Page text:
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The Berkshire Beat: September 8, 2023
All of the latest Berkshire Hathaway news and my must-reads of the week!
Happy Friday and welcome to our new subscribers!
Special thanks, too, to those who recently became paid supporters! ❤️
The latest news and notes out of Omaha…
On September 1, Berkshire Hathaway Energy completed its acquisition of Dominion Energy’s 50% interest in Cove Point LNG. This $3.3 billion all-cash deal boosts BHE’s stake in the Maryland-based LNG terminal up to 75%. Cove Point holds special value as one of the very few domestic operations capable of exporting liquefied natural gas.
“We are pleased for this opportunity to own a greater stake in the Cove Point LNG business,” said BHE’s Paul Ruppert. He added that Berkshire will “continue its excellent operating and commercial performance at Cove Point, which plays an important role in BHE’s delivery of clean, low-cost, and sustainable energy solutions to customers and communities”.
As it turned out, Hurricane Idalia was not the reinsurance nightmare that some people feared. Moody’s RMS currently estimates private market insured losses of $3-5 billion from the hurricane — with the actual cost likely falling on the low end of that range. BMS Re, the reinsurance arm of BMS Group, agrees: “The insurance industry dodged a bullet as Hurricane Idalia tracked over relatively rural areas with low population density.”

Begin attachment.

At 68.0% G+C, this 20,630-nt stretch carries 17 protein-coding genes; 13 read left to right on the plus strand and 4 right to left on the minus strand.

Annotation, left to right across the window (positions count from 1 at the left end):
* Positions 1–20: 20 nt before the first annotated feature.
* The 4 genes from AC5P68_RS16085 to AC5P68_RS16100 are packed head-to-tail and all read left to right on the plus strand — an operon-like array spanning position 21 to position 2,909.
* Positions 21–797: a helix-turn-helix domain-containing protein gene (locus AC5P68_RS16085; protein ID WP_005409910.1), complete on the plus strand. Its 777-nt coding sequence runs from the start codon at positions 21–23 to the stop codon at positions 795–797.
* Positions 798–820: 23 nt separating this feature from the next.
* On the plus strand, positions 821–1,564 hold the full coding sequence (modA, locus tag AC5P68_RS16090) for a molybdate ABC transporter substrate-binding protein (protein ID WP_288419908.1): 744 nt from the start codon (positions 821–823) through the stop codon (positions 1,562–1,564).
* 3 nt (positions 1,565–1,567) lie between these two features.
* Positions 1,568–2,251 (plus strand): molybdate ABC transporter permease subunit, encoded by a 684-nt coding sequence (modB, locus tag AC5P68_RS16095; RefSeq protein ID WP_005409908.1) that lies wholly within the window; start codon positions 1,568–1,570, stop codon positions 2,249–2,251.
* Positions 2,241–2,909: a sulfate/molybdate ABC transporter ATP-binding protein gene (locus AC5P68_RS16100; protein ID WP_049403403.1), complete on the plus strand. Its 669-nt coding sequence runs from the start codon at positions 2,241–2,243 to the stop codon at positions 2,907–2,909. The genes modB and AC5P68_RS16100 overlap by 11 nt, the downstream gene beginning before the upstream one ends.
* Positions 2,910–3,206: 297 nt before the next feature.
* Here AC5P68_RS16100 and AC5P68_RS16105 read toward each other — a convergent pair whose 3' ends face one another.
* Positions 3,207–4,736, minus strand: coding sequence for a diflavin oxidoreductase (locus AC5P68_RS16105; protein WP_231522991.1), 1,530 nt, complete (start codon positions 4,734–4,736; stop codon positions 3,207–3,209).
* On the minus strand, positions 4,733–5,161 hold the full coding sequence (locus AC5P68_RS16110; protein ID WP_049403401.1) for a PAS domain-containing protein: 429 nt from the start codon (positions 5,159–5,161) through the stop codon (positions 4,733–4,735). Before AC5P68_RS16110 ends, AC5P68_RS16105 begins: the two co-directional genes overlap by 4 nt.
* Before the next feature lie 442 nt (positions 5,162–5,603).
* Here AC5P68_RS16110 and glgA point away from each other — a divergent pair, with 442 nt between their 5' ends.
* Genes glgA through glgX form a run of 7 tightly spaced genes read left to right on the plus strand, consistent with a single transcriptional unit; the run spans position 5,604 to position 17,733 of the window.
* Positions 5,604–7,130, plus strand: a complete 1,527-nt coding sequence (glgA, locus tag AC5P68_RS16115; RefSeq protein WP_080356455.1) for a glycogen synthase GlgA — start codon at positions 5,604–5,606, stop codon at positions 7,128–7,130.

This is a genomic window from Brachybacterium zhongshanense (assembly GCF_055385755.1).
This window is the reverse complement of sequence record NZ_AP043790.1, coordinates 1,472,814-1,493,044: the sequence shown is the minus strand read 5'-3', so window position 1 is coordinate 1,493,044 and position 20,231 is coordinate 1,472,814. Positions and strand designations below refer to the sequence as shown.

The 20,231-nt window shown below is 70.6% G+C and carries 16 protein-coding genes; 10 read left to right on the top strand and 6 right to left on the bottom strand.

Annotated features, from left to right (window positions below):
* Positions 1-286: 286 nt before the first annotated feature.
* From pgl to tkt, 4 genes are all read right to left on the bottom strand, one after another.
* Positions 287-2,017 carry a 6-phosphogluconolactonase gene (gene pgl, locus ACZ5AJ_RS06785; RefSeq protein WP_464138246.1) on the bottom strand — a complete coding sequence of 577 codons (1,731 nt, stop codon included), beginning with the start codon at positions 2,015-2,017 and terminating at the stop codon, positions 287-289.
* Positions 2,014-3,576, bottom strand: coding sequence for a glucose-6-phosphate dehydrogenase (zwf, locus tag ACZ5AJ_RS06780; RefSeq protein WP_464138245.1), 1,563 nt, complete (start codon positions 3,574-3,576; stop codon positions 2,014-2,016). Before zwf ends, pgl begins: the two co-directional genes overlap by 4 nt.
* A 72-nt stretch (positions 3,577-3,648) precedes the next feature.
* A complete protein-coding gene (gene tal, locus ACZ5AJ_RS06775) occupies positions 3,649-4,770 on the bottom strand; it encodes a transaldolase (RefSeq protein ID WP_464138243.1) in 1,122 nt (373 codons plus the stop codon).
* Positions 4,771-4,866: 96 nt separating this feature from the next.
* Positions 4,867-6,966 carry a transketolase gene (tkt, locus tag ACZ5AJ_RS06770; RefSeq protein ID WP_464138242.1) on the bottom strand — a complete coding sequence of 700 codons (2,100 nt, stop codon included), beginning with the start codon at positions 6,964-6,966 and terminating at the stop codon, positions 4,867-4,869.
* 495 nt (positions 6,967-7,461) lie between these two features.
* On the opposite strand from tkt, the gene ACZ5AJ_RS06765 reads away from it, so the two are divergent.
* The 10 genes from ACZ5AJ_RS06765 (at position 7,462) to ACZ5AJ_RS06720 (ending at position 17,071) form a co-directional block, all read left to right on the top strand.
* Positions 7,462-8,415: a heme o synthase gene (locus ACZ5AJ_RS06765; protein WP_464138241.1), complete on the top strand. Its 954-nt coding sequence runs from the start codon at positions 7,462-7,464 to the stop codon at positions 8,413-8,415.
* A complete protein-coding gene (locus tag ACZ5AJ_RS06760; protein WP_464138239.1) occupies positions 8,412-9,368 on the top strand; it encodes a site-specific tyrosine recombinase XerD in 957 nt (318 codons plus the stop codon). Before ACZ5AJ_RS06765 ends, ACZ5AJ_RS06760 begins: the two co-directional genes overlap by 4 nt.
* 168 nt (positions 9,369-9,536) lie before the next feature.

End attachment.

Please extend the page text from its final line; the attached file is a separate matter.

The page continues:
On Tuesday, Warren Buffett shared a touching remembrance of the late Jimmy Buffett (no relation) with the Wall Street Journal. A longtime Berkshire Hathaway shareholder, Jimmy Buffett was also a visionary businessman in his own right — turning the tropical escapism of Margaritaville into a billion-dollar empire.
Yesterday, Berkshire Hathaway received $389,249 in quarterly dividends from Johnson & Johnson. It’s a minuscule part of the Berkshire portfolio, but, hey, money is money. Plus, this AAA-rated Dividend King’s yield also just crept up over 3% — which doesn’t happen all that often.
And, today, Berkshire collects $18.9 million in dividends from Moody’s. Lest we forget, MCO 0.00%↑ is the eighth-largest holding in Berkshire’s massive stock portfolio.
Over the past year, Berkshire has pared back its position in BYD by 56% — but, recently, the pace of sales noticeably slowed (or, maybe, even stopped altogether). On June 19, Berkshire reported that its stake in the Chinese EV maker had dropped below 9%. And, since then, silence. That doesn’t mean Berkshire stopped selling — just that it still owns more than 8% of BYD.
CNBC’s Warren Buffett Watch pointed out that, based on Berkshire’s previous sales cadence, we should have gotten a new filing (indicating that Berkshire dipped under 8%) sometime in mid-July. But, obviously, that didn’t happen. Perhaps BYD’s recent run of record-breaking EV sales has played a part, too.